THE BLOG

Poetry & Politicians: For Better or Verse

Feb 16, 2009 | Updated May 25, 2011

Know as The Book Babes, Ellen Heltzel, a book critic who lives in Portland, and Margo Hammond, a book critic based in St. Petersburg, Fla., are authors of Between the Covers: The Book Babes' Guide to a Woman's Reading Pleasures (Da Capo Press). Their radio program airs monthly on WMNF-FM in Tampa. Check them out at www.thebookbabes.com.

Hey Margo,

The new year is starting right for at least one endangered species: people who love literature. First, of course, comes news from the National Endowment for the Arts that Johnny and Susie CAN read, after all. After years of survey showing a gradual decline in the nation's habit of reading fiction, a new study shows a glimmer of progress: Oprah's Book Club and "The Big Read" - by chance, an NEA initiative, but would I accuse the agency of patting itself on the back? - are among initiatives credited with helping reverse the trend. It's just a small upward blip, but in this economy, we need to celebrate anything that's pointed up.

Then comes another treat for us culture vultures: Illinois Gov. Rod Blagojevich. Although with that hair it's hard to think of Gov. B. as anything more than an Elvis impersonator, apparently he fancies himself a bard. And although the NEA study regretfully acknowledged no uptick in the appetite for poetry, maybe Blagojevich's habit of reciting poetry at his press conferences (Kipling, Tennyson) will push the public taste toward verse, as well. It beats spewing the expletives for which the guv is also known.

The prospect of mating poetry and public figures sent me to my book shelves. Why bother with a speechwriter when we have such time-honored turns of phrase as "the fog comes on little cat feet" or "the bell tolls for thee"?

For instance, here's how I'd dress up George Bush's final address to the nation this week:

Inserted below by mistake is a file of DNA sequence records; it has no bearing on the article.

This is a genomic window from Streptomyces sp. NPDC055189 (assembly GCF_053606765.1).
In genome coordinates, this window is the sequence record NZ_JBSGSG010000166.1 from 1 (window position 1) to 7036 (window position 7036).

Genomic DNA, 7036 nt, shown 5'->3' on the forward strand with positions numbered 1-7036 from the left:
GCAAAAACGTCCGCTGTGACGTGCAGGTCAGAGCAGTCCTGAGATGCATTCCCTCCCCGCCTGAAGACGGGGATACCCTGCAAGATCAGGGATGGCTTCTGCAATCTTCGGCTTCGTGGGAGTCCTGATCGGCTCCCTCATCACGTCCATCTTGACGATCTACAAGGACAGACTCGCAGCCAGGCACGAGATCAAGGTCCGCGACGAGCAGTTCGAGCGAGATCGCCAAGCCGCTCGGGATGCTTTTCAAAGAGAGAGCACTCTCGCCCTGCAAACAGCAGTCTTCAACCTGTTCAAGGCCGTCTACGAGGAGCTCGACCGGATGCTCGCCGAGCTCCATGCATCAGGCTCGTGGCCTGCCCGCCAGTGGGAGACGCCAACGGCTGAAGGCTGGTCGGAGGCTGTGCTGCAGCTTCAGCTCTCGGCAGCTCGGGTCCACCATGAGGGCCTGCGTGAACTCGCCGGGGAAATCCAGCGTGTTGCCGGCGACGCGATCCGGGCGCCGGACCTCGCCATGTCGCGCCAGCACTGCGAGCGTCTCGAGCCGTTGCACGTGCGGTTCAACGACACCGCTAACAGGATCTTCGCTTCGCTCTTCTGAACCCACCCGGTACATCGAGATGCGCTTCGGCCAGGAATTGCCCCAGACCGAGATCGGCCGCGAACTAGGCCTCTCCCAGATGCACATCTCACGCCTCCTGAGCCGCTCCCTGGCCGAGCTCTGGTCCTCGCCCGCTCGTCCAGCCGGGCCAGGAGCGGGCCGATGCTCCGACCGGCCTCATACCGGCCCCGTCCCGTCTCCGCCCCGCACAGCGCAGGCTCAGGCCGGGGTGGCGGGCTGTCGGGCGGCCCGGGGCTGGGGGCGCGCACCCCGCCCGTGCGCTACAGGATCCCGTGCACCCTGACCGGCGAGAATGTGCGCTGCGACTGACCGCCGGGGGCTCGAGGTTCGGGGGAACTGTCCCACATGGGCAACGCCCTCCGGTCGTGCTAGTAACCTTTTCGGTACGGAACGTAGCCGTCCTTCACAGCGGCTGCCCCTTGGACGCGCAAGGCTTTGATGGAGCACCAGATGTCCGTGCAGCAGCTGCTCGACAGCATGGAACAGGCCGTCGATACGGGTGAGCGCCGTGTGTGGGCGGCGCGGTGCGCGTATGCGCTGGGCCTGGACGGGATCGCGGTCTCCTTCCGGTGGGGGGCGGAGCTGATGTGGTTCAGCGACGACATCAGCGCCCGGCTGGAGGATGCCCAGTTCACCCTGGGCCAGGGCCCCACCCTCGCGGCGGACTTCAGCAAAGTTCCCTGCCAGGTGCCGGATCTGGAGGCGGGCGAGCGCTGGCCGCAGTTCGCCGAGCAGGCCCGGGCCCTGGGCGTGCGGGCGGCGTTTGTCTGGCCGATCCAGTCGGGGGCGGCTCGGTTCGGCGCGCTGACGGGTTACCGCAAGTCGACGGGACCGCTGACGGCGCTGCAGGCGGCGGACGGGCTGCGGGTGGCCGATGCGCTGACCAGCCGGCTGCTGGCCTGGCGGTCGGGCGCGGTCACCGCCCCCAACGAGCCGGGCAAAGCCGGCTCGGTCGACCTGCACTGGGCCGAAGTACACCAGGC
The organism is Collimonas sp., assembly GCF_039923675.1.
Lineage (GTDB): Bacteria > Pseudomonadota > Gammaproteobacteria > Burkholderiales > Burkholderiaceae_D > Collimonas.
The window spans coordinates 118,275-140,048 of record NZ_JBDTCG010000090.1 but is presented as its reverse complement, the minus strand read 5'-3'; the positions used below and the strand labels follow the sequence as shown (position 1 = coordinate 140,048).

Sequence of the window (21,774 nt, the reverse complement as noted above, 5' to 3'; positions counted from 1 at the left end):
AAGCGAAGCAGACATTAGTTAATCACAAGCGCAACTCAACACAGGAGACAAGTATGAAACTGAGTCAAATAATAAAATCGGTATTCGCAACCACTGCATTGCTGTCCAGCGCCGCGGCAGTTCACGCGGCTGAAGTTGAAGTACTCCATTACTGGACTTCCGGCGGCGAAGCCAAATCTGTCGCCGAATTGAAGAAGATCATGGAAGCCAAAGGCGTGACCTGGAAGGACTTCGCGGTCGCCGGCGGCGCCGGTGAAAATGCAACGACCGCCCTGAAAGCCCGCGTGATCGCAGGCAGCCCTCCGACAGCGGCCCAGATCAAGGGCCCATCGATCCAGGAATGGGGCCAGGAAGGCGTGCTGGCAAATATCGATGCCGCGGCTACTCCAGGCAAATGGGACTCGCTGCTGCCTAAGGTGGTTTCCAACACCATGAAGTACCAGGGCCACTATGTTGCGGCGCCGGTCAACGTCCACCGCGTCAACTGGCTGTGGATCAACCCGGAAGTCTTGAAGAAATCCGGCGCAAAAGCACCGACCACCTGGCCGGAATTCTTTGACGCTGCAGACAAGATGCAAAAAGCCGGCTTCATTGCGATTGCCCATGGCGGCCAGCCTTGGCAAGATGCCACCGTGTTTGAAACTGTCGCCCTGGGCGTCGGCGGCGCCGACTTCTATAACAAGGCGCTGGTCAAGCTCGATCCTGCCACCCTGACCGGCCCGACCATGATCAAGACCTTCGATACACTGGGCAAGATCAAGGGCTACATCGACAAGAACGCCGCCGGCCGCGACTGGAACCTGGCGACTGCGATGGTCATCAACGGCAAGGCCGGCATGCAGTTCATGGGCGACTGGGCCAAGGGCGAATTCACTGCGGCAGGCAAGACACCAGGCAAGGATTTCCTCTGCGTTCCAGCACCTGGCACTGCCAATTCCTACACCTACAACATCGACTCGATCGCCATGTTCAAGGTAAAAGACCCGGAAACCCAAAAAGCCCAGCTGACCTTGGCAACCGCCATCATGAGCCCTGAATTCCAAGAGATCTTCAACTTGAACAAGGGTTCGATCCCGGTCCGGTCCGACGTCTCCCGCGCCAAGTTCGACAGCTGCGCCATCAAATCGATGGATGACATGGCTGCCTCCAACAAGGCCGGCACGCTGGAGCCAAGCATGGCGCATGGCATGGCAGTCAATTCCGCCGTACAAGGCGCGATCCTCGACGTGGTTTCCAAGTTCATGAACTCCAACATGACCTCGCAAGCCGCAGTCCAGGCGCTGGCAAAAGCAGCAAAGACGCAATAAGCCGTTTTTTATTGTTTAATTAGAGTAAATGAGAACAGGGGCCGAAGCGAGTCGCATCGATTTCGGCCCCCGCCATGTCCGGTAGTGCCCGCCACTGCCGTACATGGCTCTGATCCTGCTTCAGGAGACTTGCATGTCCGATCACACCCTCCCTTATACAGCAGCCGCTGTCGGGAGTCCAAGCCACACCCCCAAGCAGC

No more be grieved at that which thou has done (in Iraq, particularly).
Roses have thorns, and silver fountains mud.
Clouds and eclipses stain both moon and sun,
And loathsome canker lives in sweetest bud...
(William Shakespeare, Sonnet XXXV)

Hillary Clinton admitting she had even loftier aspirations during her confirmation hearings for Secretary of State:
Two roads diverged in a yellow wood,
And sorry I could not travel both (especially the one that would have made ME president)
And be one traveler, long I stood
And looked down one as far as I could...
(Robert Frost, "The Road Not Taken")

Gov. Bill Richardson, lamenting the fact that he will not be confirmed as Secretary of Commerce:
I got out of bed
on two strong legs.
It might have been
otherwise. I ate
cereal, sweet
milk, ripe, flawless
peach. It might
have been otherwise...
(Jane Kenyon, "Otherwise")

As for Barack Obama, what better words than these for his inaugural address:
Turning and turning in the widening gyre
The falcon cannot hear the falconer;
Things fall apart; the centre cannot hold;
Mere anarchy is loosed upon the world...
(W.B. Yeats, "The Second Coming")

Hey Ellen,

"You campaign in poetry. You govern in prose," Mario Cuomo once said. But what's a politico to do in defeat? Sarah Palin could ponder that other infamous line from Yeats' "The Second Coming": "The best lack all convictions, while the worse/
Are full of passionate intensity."

And here are some more lyrical lines that her fellow Republicans would do well to contemplate during their years in opposition:

For Dick Cheney:
"If any question why we died
Tell them, because our fathers lied."
(Rudyard Kipling, "Common Form")

For Karl Rove:
"Oh, what a tangled web we weave
When first we practice to deceive!"
(Sir Walter Scott, "Marmion")

For John McCain:
"You and I are old; old age hath yet its honor and its toil.
Death closes all; but something ere the end,
Some work of noble note, may yet be done,
Not unbecoming men who strove with Gods.
The lights begin to twinkle from the rocks;
The long day wantes; the slow moon climbs; the deep
Moans round with many voices. Come, my friends,
'Tis not too late to seek a newer world."
(Alfred Lord Tennyson, "Ulysses")

For Newt Gingrich:
"To the man-in-the-street, who, I'm sorry to say,
is a keen observer of life,
The word 'Intellectual' suggests straight away
A man who's untrue to his wife."
(W.H. Auden, "New Year Letter")

For Jeb Bush
"They fuck you up, your mum and dad.
They may not mean to, but they do.
They fill you with the faults they had
And add some extra, just for you."
(Philip Larkin, "This Be the Verse")

For Larry Craig and Mark Foley:
"As I grow older and older,
And totter toward the tomb,
I find that I care less and less
Who goes to bed with whom."
(Attributed to Dorothy Sayers in Janet Hitchman's "Such a Strange Lady")

For James Dobson
"The old order changeth, yielding place to new.
And God fulfills himself in many ways,
Lest one good custom should corrupt the world."
(Alfred Lord Tenneyson, "Idylls of the King")

For Senate Minority Leader Mitch McConnell and House Minority Leader John Boehner:
"They join in hand, brave Americans all.
By uniting we stand, by dividing we fall."
(John Dickenson, "The Liberty Song")